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Is tenure Security Pro-poor? Decomposing Welfare Effects

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  • Ayalew, H.

Abstract

We examine the impact of land tenure security on household welfare among poor house- holds in rural Ethiopia. Using the 2005 land title certification program as a quasi- experiment, we exploit the variation in the differential timing of certification between treated and control groups. Estimated results from binary and continuous treatment effect models point out that land tenure security significantly improves the welfare of poor households in rural Ethiopia. This effect varies depending on the length of house- hold's treatment duration. Households who have longer treatment duration receive a higher average welfare gain from the program. We also decompose the welfare effects of the program into different channels. Hired labor is the main mediator through which land title certification affects household welfare. Acknowledgement : I gratefully acknowledge Henrik Hansen, Finn Tarp, Elisabeth Sadoulet, Alain de Janvry, John Rand, Edward Samuel Jones, Yonas Alem, Benedikte Bjerge, Alexandra Orsola-Vidal, Kuranda Morgan, Daley Kutzman, for their invaluable comments on earlier versions; participants of the work in progress seminar at the University of California Berkeley, University of California Santa Cruz, University of Gothenburg, University of Copenhagen, Development Economics Research Group (DERG) at the University of Copenhagen, World Bank 2016 Land and Poverty Conference, the Nordic Conference in Development Economics in Copenhagen, Center for the Study of African Economies (CSAE) conference at Oxford University for helpful suggestions and comments.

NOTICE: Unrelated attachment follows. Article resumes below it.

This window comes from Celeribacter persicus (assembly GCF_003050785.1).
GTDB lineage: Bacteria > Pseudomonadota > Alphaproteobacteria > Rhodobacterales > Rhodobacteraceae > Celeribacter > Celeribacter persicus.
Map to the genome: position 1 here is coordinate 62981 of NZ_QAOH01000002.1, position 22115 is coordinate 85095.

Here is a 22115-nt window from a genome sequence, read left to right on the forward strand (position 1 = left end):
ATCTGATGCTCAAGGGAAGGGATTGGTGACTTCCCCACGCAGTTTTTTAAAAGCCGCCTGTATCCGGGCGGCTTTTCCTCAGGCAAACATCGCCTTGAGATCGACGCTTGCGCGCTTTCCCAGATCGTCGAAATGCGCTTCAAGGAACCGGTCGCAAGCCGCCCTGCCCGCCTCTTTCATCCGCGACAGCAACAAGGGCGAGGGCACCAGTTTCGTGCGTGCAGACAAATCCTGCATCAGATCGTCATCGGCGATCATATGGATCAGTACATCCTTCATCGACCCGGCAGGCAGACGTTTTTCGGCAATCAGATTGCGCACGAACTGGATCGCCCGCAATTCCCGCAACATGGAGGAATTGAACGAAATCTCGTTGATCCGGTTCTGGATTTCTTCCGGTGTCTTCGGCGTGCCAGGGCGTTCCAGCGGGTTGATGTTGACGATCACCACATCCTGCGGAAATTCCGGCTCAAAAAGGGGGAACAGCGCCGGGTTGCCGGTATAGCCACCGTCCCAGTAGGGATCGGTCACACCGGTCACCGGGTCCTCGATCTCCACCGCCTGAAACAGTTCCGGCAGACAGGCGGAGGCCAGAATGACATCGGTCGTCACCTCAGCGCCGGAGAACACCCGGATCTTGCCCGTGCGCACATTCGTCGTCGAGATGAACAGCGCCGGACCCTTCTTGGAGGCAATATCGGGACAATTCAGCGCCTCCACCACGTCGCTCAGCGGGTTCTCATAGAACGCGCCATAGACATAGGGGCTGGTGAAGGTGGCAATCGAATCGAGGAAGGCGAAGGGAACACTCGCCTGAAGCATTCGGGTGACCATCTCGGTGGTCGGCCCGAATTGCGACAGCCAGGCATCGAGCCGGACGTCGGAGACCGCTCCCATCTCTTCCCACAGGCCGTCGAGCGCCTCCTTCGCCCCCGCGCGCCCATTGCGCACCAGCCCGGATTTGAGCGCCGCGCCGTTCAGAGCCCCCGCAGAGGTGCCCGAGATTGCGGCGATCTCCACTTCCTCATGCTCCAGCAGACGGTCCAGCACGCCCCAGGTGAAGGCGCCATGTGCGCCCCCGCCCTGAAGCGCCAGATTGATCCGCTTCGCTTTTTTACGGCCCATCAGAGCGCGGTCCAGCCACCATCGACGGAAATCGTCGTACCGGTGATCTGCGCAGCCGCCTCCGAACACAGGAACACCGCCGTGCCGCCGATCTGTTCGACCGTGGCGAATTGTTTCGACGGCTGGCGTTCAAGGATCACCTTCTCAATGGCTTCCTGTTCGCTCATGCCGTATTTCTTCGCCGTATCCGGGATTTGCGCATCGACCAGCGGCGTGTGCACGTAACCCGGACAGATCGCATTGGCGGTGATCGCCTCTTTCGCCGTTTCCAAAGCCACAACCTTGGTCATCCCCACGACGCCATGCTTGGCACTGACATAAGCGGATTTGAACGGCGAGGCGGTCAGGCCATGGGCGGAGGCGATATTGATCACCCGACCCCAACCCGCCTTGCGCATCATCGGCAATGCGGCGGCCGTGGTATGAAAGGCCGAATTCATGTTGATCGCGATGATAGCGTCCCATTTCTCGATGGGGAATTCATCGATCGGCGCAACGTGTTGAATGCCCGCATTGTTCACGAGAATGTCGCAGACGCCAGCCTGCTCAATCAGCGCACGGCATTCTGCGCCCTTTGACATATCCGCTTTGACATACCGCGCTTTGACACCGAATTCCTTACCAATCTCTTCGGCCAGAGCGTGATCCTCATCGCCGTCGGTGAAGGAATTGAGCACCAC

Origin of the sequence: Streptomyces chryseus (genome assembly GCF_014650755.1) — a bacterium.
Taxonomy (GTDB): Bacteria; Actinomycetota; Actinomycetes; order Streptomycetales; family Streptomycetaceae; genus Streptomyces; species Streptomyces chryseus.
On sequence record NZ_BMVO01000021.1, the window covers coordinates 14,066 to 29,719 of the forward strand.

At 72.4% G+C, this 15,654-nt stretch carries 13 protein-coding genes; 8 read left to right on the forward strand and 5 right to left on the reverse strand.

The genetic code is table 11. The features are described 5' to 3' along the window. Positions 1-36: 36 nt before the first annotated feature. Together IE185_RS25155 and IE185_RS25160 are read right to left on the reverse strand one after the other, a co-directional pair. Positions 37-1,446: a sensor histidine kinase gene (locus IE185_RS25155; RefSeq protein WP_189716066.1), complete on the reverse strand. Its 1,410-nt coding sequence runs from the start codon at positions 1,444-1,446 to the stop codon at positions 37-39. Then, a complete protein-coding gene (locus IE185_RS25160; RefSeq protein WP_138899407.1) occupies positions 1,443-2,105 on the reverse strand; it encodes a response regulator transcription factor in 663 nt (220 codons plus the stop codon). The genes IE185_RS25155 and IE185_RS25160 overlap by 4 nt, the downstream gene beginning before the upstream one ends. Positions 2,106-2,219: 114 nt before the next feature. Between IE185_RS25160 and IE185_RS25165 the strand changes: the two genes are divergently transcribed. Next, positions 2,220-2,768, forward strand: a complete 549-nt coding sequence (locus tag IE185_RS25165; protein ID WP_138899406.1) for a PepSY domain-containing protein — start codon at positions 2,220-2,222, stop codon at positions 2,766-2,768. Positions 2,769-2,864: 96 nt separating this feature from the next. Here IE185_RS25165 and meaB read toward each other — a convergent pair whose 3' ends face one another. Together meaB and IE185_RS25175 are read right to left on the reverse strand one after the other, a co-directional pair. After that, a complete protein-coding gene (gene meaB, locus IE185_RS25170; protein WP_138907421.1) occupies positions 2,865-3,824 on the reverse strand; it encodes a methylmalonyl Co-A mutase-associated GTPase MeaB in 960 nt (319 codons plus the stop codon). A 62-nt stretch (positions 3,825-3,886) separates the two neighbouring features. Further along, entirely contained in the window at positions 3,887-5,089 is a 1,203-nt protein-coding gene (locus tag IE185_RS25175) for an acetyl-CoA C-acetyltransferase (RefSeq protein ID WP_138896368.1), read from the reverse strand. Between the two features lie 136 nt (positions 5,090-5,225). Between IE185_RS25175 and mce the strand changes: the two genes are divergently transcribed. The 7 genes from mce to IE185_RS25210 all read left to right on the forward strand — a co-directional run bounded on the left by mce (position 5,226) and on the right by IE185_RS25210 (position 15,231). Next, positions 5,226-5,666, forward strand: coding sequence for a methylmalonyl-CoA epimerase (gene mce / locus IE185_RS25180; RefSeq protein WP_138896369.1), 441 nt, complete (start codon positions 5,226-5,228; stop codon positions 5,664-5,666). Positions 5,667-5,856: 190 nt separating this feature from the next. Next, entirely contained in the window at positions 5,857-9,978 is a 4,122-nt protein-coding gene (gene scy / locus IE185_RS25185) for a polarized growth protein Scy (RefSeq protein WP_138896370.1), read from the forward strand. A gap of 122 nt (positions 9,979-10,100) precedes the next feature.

Suggested Citation

  • Ayalew, H., 2018. "Is tenure Security Pro-poor? Decomposing Welfare Effects," 2018 Conference, July 28-August 2, 2018, Vancouver, British Columbia 277532, International Association of Agricultural Economists.
  • Handle: RePEc:ags:iaae18:277532
    DOI: 10.22004/ag.econ.277532
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    Land Economics/Use;

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